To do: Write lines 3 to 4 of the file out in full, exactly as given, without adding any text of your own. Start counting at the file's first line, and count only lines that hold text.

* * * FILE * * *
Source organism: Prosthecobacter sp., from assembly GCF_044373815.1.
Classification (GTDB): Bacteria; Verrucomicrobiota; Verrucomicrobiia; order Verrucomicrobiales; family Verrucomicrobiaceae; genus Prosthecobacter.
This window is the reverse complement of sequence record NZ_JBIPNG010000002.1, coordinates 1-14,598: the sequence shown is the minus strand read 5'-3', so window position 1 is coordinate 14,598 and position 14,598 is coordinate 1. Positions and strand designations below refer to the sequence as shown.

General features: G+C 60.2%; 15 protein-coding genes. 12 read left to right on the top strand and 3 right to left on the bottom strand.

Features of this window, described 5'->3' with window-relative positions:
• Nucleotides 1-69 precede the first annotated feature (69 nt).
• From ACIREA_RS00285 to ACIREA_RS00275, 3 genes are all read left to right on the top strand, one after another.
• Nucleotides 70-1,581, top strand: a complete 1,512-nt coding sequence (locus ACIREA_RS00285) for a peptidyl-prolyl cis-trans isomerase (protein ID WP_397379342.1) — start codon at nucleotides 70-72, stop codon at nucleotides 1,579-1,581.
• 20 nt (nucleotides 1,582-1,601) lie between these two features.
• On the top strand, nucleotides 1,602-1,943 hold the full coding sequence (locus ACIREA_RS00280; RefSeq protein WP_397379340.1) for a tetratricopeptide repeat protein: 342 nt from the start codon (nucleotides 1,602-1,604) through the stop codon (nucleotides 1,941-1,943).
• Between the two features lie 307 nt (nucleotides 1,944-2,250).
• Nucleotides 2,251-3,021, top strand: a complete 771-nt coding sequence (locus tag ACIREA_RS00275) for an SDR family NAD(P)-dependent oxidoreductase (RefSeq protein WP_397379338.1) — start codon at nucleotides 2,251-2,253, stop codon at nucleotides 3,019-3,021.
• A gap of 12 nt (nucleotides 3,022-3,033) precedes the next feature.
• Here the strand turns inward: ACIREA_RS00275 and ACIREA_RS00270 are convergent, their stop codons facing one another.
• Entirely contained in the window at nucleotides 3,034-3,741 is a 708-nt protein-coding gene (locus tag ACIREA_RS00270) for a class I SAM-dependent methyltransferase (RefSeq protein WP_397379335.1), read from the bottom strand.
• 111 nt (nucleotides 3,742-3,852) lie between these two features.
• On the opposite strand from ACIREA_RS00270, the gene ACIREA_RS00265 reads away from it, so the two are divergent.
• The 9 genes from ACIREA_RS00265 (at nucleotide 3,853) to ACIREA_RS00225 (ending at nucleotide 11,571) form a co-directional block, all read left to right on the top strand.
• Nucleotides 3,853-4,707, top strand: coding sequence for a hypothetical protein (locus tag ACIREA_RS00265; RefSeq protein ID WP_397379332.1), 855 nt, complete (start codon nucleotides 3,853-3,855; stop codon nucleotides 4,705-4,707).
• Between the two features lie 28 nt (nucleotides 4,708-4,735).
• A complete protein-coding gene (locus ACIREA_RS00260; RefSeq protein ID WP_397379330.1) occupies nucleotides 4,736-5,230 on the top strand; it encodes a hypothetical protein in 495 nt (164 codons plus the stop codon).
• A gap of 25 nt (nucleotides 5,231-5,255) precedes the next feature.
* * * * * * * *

This window is the reverse complement of sequence record NZ_JBIPNG010000002.1, coordinates 1-14,598: the sequence shown is the minus strand read 5'-3', so window position 1 is coordinate 14,598 and position 14,598 is coordinate 1. Positions and strand designations below refer to the sequence as shown.

General features: G+C 60.2%; 15 protein-coding genes. 12 read left to right on the top strand and 3 right to left on the bottom strand.